The Barbados Museum and Historical Society is located in a former military prison. Its original purpose of control through force and containment is clear and obvious when I entered the present-day museum. Cannons flank the entrance, a symbol of calculated and brutal violence. The façade is imposing, an intimidating tall arch way designed not to invite but to deter entrance. However, today it is a place of education, a site of liberation for the thousands of stories of people and events in the island’s past. That past for Barbados is incredibly complex. Built on coldly calculated and horrific brutality of agricultural production and subsequent cultural diffusion, the island today grapples with economic, political, and social successes, challenges, and the myriad of geographic factors that influence their narrative to the present day.

Education is critical to Barbadians history and culture. Education was restricted from enslaved Africans, planters viewing an education as catalyst for rebellion. Upon becoming a sovereign nation, Barbados made a social and political commitment to education. Across the island, the pride and commitment to education is obvious. It is the theme that many social-historians touch on as a key marker for its rise in development relative to other island countries that make up the Caribbean. Barbadian planters feared the liberating force of education, Barbadians themselves intertwined economic and political independence with education, and today, many Barbadians put high value on education’s ability to promote the freedom of job opportunity and prosperity on or outside of the island.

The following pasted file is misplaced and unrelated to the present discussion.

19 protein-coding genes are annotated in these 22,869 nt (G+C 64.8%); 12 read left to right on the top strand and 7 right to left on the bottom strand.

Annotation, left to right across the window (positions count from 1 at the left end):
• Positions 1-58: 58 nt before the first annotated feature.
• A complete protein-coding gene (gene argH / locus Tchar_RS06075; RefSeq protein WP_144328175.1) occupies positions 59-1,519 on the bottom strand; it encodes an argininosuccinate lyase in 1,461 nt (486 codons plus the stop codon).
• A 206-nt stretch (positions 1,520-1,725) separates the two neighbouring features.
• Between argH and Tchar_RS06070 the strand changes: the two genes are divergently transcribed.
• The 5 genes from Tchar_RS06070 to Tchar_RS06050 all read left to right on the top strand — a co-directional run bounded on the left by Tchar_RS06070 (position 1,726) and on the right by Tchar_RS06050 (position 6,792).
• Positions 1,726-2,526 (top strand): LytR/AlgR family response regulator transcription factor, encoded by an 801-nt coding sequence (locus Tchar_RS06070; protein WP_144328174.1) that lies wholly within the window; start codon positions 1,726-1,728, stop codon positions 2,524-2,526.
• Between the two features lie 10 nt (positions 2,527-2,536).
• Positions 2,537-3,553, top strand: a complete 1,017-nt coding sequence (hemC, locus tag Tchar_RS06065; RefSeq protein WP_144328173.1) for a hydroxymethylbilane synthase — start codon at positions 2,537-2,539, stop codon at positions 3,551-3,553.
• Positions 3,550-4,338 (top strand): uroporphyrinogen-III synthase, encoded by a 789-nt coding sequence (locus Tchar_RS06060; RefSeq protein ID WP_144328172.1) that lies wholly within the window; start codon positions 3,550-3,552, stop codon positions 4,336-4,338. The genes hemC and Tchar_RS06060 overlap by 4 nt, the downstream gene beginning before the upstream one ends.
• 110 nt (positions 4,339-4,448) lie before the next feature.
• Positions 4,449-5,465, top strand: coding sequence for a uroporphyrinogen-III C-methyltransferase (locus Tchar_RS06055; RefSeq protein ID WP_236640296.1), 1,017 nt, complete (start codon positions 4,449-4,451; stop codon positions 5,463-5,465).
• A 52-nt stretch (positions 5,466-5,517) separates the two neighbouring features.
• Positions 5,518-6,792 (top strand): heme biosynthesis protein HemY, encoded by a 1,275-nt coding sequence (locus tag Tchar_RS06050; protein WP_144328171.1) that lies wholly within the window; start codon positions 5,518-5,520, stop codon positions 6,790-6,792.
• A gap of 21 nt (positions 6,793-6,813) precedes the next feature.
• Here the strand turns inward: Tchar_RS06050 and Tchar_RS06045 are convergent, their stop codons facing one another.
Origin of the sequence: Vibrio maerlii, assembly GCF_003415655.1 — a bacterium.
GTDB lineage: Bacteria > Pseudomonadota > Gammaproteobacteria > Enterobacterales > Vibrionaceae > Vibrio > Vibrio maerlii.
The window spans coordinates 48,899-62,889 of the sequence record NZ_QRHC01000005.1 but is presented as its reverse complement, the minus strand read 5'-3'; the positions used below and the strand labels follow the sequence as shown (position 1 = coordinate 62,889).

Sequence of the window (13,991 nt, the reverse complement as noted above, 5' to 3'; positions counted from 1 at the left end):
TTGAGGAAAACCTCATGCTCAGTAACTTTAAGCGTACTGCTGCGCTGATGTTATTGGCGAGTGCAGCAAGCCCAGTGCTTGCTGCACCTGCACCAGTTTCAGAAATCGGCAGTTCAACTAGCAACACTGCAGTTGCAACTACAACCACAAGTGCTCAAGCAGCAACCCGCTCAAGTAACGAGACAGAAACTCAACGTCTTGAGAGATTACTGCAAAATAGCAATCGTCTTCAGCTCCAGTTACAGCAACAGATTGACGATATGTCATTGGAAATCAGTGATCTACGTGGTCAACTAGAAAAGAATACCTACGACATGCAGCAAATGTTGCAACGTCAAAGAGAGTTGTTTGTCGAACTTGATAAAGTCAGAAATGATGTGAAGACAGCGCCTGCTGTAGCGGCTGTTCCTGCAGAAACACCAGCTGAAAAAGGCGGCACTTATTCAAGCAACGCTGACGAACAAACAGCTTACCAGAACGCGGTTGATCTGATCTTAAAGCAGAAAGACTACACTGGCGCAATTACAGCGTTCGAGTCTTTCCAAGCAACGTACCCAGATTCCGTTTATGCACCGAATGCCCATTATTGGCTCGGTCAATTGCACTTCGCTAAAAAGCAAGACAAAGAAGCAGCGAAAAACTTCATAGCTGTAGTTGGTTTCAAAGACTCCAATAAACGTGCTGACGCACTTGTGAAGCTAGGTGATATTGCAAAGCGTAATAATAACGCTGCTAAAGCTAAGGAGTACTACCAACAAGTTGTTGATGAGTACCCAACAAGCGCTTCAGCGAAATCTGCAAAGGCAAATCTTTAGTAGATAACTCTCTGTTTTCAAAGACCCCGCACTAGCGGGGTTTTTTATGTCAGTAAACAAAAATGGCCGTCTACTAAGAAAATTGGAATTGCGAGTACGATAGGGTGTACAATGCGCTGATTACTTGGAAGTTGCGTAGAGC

This literal former prison’s repurposing into a historic museum was itself a catalyst to understanding Barbados, but also the challenge of the humanities as people grapple with their own past, present, and the connections between them. As people, we look to past individuals and stories and attempt to reutilize or repurpose them to educate, improve, or respond to contemporary and future challenges. This museum, and its reutilization of the prison as a place of confinement to that of freedom is symbolic of that process. Barbados’ past is brutal and complex and, rather than imprisoning that narrative, we must learn and use those real and human truths to promote a better future.

– John Skelton (Teacher, VA)